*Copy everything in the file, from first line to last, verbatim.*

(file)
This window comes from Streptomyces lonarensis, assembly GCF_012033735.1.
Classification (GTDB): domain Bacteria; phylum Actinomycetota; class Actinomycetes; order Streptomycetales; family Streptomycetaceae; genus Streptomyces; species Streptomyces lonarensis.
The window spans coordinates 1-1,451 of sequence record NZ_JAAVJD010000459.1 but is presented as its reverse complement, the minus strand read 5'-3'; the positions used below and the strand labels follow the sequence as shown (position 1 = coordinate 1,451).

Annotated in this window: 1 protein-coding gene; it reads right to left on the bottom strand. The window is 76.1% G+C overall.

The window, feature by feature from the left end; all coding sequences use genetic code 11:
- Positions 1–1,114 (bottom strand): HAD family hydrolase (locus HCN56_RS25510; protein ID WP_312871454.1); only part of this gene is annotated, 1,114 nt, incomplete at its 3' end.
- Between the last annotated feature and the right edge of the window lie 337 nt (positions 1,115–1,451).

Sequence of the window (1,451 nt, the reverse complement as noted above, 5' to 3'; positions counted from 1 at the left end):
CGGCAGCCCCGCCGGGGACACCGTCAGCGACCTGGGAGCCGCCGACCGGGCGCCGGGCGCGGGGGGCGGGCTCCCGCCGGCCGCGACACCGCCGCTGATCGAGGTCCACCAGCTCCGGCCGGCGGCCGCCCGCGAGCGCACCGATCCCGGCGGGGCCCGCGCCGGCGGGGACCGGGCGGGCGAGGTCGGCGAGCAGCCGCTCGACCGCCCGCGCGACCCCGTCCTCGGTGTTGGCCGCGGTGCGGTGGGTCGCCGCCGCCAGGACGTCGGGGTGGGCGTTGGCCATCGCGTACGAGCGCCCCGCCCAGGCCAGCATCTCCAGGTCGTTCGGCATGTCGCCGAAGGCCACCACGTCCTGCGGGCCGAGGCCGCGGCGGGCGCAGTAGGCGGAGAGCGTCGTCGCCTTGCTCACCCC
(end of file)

This window comes from Streptomyces lonarensis, assembly GCF_012033735.1.
Classification (GTDB): domain Bacteria; phylum Actinomycetota; class Actinomycetes; order Streptomycetales; family Streptomycetaceae; genus Streptomyces; species Streptomyces lonarensis.
The window spans coordinates 1-1,451 of sequence record NZ_JAAVJD010000459.1 but is presented as its reverse complement, the minus strand read 5'-3'; the positions used below and the strand labels follow the sequence as shown (position 1 = coordinate 1,451).

Annotated in this window: 1 protein-coding gene; it reads right to left on the bottom strand. The window is 76.1% G+C overall.

The window, feature by feature from the left end; all coding sequences use genetic code 11:
- Positions 1–1,114 (bottom strand): HAD family hydrolase (locus HCN56_RS25510; protein ID WP_312871454.1); only part of this gene is annotated, 1,114 nt, incomplete at its 3' end.
- Between the last annotated feature and the right edge of the window lie 337 nt (positions 1,115–1,451).

Sequence of the window (1,451 nt, the reverse complement as noted above, 5' to 3'; positions counted from 1 at the left end):
CGGCAGCCCCGCCGGGGACACCGTCAGCGACCTGGGAGCCGCCGACCGGGCGCCGGGCGCGGGGGGCGGGCTCCCGCCGGCCGCGACACCGCCGCTGATCGAGGTCCACCAGCTCCGGCCGGCGGCCGCCCGCGAGCGCACCGATCCCGGCGGGGCCCGCGCCGGCGGGGACCGGGCGGGCGAGGTCGGCGAGCAGCCGCTCGACCGCCCGCGCGACCCCGTCCTCGGTGTTGGCCGCGGTGCGGTGGGTCGCCGCCGCCAGGACGTCGGGGTGGGCGTTGGCCATCGCGTACGAGCGCCCCGCCCAGGCCAGCATCTCCAGGTCGTTCGGCATGTCGCCGAAGGCCACCACGTCCTGCGGGCCGAGGCCGCGGCGGGCGCAGTAGGCGGAGAGCGTCGTCGCCTTGCTCACCCC